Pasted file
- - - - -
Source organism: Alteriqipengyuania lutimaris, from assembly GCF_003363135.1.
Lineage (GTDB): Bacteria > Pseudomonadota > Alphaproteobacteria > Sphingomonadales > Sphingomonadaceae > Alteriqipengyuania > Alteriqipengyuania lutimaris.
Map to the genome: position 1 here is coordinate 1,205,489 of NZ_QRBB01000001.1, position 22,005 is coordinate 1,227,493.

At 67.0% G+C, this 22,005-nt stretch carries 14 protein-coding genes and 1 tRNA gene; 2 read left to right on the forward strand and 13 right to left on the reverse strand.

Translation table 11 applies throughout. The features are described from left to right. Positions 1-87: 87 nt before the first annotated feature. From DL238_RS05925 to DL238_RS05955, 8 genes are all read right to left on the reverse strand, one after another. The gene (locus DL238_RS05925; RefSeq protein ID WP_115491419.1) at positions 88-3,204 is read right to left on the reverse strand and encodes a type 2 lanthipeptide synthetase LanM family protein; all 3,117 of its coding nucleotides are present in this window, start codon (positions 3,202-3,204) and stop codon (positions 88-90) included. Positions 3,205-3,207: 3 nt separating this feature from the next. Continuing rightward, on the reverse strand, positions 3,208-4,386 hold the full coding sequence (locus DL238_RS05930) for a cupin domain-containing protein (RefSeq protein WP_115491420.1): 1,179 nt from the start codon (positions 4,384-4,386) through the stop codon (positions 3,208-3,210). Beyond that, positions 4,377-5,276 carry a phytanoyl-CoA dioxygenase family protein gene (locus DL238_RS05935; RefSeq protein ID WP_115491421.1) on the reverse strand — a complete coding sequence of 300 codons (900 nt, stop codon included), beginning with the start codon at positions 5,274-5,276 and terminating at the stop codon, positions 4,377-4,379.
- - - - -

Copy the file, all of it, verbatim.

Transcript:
Source organism: Alteriqipengyuania lutimaris, from assembly GCF_003363135.1.
Lineage (GTDB): Bacteria > Pseudomonadota > Alphaproteobacteria > Sphingomonadales > Sphingomonadaceae > Alteriqipengyuania > Alteriqipengyuania lutimaris.
Map to the genome: position 1 here is coordinate 1,205,489 of NZ_QRBB01000001.1, position 22,005 is coordinate 1,227,493.

At 67.0% G+C, this 22,005-nt stretch carries 14 protein-coding genes and 1 tRNA gene; 2 read left to right on the forward strand and 13 right to left on the reverse strand.

Translation table 11 applies throughout. The features are described from left to right. Positions 1-87: 87 nt before the first annotated feature. From DL238_RS05925 to DL238_RS05955, 8 genes are all read right to left on the reverse strand, one after another. The gene (locus DL238_RS05925; RefSeq protein ID WP_115491419.1) at positions 88-3,204 is read right to left on the reverse strand and encodes a type 2 lanthipeptide synthetase LanM family protein; all 3,117 of its coding nucleotides are present in this window, start codon (positions 3,202-3,204) and stop codon (positions 88-90) included. Positions 3,205-3,207: 3 nt separating this feature from the next. Continuing rightward, on the reverse strand, positions 3,208-4,386 hold the full coding sequence (locus DL238_RS05930) for a cupin domain-containing protein (RefSeq protein WP_115491420.1): 1,179 nt from the start codon (positions 4,384-4,386) through the stop codon (positions 3,208-3,210). Beyond that, positions 4,377-5,276 carry a phytanoyl-CoA dioxygenase family protein gene (locus DL238_RS05935; RefSeq protein ID WP_115491421.1) on the reverse strand — a complete coding sequence of 300 codons (900 nt, stop codon included), beginning with the start codon at positions 5,274-5,276 and terminating at the stop codon, positions 4,377-4,379.